Led by the immigration minister, Inger Støjberg, the government has proposed to make family reunification easier for Danes … but at the same time make it more difficult for foreigners.
The government wants to replace the so-called ‘indflytningskrav’ (‘moving-in criteria’) with six conditions that applicants must live up to in order to obtain family reunification.
One of the most important aspects of the change will be the government scrapping the infamous ‘Tilknytningskravet’ – a set of criteria that relations have to satisfy in order to move to Denmark.
The Tilknytningskravet has long been a scourge to Danes living abroad who wish to bring their foreign spouses back home to Denmark. Instead, applicants need to fulfil four out of the six new criteria for approval. Those conditions include the passing of a Danish test at a relatively high level, while other conditions encompass employment and education. See the six criteria in the factbox below.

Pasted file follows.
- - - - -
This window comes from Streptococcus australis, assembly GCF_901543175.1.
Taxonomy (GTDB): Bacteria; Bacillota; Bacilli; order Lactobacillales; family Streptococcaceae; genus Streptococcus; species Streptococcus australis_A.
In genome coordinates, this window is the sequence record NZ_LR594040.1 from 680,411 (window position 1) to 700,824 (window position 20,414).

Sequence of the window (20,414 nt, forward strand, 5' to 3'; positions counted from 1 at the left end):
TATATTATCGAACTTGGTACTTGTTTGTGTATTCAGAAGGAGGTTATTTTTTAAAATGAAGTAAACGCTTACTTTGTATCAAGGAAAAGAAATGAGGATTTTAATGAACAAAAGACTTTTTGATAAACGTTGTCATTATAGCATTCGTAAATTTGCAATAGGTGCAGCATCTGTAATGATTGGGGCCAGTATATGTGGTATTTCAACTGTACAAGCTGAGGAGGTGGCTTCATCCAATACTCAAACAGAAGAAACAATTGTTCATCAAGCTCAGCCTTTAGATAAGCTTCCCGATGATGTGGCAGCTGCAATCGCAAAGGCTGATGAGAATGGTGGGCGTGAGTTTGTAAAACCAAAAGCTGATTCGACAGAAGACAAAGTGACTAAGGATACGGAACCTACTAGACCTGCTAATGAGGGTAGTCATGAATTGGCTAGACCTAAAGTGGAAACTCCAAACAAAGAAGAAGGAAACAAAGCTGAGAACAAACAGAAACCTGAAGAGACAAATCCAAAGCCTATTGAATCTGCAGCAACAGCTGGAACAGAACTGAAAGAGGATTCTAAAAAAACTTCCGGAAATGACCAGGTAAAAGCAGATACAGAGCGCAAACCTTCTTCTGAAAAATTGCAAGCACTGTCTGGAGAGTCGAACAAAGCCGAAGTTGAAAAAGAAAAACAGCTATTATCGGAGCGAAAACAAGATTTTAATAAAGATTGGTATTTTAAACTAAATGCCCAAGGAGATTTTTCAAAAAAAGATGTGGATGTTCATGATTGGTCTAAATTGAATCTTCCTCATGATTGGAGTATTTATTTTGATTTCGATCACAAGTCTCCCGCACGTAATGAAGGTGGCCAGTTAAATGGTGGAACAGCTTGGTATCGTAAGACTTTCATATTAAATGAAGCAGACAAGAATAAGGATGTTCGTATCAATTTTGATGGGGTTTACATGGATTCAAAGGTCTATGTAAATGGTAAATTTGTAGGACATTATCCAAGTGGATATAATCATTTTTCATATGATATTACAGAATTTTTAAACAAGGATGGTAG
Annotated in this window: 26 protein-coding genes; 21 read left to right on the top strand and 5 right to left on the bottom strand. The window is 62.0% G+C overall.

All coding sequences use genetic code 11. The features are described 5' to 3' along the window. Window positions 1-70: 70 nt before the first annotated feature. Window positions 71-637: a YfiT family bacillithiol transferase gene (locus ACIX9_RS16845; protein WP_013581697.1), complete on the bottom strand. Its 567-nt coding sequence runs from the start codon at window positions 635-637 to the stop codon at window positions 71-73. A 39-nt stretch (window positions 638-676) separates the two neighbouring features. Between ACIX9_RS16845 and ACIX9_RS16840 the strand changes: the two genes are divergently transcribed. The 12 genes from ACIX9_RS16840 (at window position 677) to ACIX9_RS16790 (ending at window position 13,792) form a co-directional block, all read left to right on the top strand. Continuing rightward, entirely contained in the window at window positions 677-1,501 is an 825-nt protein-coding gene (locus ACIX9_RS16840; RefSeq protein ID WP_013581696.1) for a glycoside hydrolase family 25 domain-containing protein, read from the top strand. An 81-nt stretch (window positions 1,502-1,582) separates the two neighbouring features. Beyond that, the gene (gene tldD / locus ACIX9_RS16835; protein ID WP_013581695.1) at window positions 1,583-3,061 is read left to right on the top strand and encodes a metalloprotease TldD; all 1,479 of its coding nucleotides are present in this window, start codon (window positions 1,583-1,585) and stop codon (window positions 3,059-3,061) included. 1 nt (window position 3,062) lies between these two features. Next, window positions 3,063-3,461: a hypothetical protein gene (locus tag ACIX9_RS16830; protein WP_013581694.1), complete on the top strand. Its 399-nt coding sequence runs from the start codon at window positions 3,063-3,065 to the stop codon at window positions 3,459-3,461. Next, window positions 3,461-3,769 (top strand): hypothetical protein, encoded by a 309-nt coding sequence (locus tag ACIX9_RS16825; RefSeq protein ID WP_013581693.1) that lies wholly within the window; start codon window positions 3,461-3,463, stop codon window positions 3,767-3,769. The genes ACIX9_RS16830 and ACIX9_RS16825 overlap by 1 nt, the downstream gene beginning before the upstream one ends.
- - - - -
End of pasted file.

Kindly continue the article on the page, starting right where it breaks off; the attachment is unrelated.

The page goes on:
But the new conditions will make the process even more challenging for people who are not already integrated.
For instance, in future it will be impossible for people who reside in vulnerable neighbourhoods, or ‘ghettos’ as they call them in Denmark, to be granted family reunification.
“We need to ensure that the people who are family reunified in Denmark actually become integrated and will contribute to society,” Støjberg told Jyllands-Posten newspaper.
Right-wing party Dansk Folkeparti is naturally pleased with the proposal, as is Socialdemokratiet, but other parties such as Radikale are against the move.